Antipsychotics Boost Type 2 Diabetes Risk in Youth

Nancy A. Melville

January 21, 2016

Youth who have been exposed to antipsychotic drugs are at significantly increased risk for type 2 diabetes in comparison with youth who have not been exposed to the drugs, including those who also have psychiatric disorders but who have not been exposed, a new meta-analysis shows.

"The take-away [message] is that type 2 diabetes is a risk when treating youth with antipsychotics, especially long term, and antipsychotics should therefore be used judiciously and for as short a period as necessary and possible," senior author Christoph U. Correll, MD, of the Hofstra Northwell School of Medicine, Hempstead, New York, told Medscape Medical News.

The research was published online January 20 in JAMA Psychiatry.

Significant Increased Risk

The meta-analysis included 13 longitudinal studies reporting on a combined total of 185,105 youth aged 2 to 24 years who were exposed to antipsychotic drugs for at least 3 months. The mean age of the patients was 14 years; 59.5% were male. The mean follow-up was 1.7 years.

The analysis showed that for youth exposed to antipsychotics, the cumulative risk for type 2 diabetes was 5.72 per 1000 patients. The incidence rate was 3.09 cases per 1000 patient years (for both, P < .001).

Dr Christoph U. Correll

The cumulative odds ratio (OR) and incidence rate ratio (IRR) were significantly higher in antipsychotic-exposed youth compared with healthy control persons (OR, 2.58; 95% confidence interval [CI], 1.56-4.24; IRR, 3.02; 95% CI, 1.71 - 5.35; for both, P < .0001).

The increased risk was reduced when compared with patients with psychiatric illness who were not exposed to antipsychotics, but it was still significant (OR, 2.09; 95% CI, 1.50 - 2.90; IRR, 1.79; 95% CI, 1.31 - 2.44; for both, P < .0001).

Factors associated with the highest cumulative risk for type 2 diabetes included a longer follow-up period (P < .001), use of the drug olanzapine (multiple brands) (P < .001), and male sex (P = .002).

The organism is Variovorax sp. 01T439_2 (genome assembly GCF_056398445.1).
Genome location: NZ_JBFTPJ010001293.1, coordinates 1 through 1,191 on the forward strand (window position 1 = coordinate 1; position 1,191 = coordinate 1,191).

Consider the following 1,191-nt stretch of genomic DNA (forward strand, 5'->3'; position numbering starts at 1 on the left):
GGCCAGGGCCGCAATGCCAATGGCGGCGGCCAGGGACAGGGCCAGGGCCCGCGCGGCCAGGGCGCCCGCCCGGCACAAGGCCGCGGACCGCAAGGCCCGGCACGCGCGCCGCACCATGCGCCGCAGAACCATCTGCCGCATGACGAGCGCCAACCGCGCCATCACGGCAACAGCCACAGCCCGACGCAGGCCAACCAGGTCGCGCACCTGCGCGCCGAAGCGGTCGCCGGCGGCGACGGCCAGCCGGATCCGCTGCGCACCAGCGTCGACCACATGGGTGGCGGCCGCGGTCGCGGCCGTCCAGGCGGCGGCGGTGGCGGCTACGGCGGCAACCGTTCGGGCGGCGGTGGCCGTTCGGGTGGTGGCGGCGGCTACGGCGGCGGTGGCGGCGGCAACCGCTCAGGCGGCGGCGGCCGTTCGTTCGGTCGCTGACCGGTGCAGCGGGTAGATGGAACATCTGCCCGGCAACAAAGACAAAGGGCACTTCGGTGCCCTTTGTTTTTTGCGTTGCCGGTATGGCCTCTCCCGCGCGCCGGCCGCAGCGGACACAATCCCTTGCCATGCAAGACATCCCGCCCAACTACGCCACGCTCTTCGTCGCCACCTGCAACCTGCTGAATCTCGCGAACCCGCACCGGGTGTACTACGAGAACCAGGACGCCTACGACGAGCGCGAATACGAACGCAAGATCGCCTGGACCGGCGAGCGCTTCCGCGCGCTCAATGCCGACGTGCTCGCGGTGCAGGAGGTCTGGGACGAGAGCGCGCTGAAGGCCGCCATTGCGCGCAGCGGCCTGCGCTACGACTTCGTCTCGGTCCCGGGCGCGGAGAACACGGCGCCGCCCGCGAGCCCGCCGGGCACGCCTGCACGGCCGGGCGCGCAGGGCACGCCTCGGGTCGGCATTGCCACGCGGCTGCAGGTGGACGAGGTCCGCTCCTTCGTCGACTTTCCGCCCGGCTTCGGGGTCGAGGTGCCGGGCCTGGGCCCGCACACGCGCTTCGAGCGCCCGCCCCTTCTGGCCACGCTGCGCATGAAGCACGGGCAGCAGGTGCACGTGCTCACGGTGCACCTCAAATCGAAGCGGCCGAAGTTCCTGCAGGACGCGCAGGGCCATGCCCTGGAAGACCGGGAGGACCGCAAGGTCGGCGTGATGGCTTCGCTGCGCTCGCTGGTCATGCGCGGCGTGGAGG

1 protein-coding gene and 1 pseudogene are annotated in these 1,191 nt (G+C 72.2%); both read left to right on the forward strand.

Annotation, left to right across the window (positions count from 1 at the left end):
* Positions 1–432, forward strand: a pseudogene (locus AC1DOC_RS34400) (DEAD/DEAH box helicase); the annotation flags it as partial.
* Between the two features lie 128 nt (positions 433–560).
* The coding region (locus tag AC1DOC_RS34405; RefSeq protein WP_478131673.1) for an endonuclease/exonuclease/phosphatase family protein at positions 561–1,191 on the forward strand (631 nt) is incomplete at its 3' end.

Higher incidence of type 2 diabetes was associated with use of second-generation antipsychotics (P ≤ .050). Interestingly, a lower risk was observed for youth with autism spectrum disorder (P = .048).

The reasons for the lower risk associated with autism are uncertain, the authors noted.

"Whether the lower risk in youth with autism spectrum disorder is driven by other diagnostic groups that are associated with a higher type 2 diabetes risk (eg, mood or psychosis spectrum disorders) or by co-medications used for these patients requires further clarification," the investigators note.

Dr Correll speculated that the reduced difference between exposed patients and nonexposed patients with psychiatric diagnoses could reflect various other metabolic risk factors that are linked with psychiatric illness, such as exposure to mood stabilizers and antidepressants.

However, he emphasized that the increased risk in antipsychotic-exposed youth is nevertheless significant.

"The fact that even compared to psychiatrically ill patients, the cumulative type 2 diabetes risk and the exposure-adjusted risk were still 2.1 times and 1.8 times higher in youth exposed to antipsychotics indicates that antipsychotics play a major role," he said.

Dr Correll cited a study by his team that was published in 2009. Mentally ill youth who were prescribed antipsychotic drugs experienced dramatic changes in body weight and blood sugar and blood fat parameters within just 3 months of antipsychotic exposure in comparison with mentally ill youth who were prescribed the drugs but who did not take them or who stopped taking them.